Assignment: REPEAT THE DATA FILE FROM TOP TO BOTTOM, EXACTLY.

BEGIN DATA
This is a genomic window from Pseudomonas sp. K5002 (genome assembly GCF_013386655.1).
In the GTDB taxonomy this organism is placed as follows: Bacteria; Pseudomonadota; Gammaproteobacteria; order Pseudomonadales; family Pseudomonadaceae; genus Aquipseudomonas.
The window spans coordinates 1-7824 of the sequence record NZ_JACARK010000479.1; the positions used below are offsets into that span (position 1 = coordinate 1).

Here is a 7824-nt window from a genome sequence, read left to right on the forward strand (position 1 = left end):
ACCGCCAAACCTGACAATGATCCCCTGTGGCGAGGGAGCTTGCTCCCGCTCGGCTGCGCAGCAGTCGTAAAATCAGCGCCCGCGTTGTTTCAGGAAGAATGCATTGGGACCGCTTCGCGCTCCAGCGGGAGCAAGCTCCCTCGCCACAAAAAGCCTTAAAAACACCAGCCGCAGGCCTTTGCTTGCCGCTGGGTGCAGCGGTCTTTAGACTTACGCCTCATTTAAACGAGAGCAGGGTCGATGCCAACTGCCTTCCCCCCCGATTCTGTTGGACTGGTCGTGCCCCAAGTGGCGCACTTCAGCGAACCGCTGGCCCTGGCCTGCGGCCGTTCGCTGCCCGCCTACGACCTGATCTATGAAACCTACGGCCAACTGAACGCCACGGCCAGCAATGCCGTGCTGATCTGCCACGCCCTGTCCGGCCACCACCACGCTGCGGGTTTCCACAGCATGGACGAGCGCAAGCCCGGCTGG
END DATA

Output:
This is a genomic window from Pseudomonas sp. K5002 (genome assembly GCF_013386655.1).
In the GTDB taxonomy this organism is placed as follows: Bacteria; Pseudomonadota; Gammaproteobacteria; order Pseudomonadales; family Pseudomonadaceae; genus Aquipseudomonas.
The window spans coordinates 1-7824 of the sequence record NZ_JACARK010000479.1; the positions used below are offsets into that span (position 1 = coordinate 1).

Here is a 7824-nt window from a genome sequence, read left to right on the forward strand (position 1 = left end):
ACCGCCAAACCTGACAATGATCCCCTGTGGCGAGGGAGCTTGCTCCCGCTCGGCTGCGCAGCAGTCGTAAAATCAGCGCCCGCGTTGTTTCAGGAAGAATGCATTGGGACCGCTTCGCGCTCCAGCGGGAGCAAGCTCCCTCGCCACAAAAAGCCTTAAAAACACCAGCCGCAGGCCTTTGCTTGCCGCTGGGTGCAGCGGTCTTTAGACTTACGCCTCATTTAAACGAGAGCAGGGTCGATGCCAACTGCCTTCCCCCCCGATTCTGTTGGACTGGTCGTGCCCCAAGTGGCGCACTTCAGCGAACCGCTGGCCCTGGCCTGCGGCCGTTCGCTGCCCGCCTACGACCTGATCTATGAAACCTACGGCCAACTGAACGCCACGGCCAGCAATGCCGTGCTGATCTGCCACGCCCTGTCCGGCCACCACCACGCTGCGGGTTTCCACAGCATGGACGAGCGCAAGCCCGGCTGG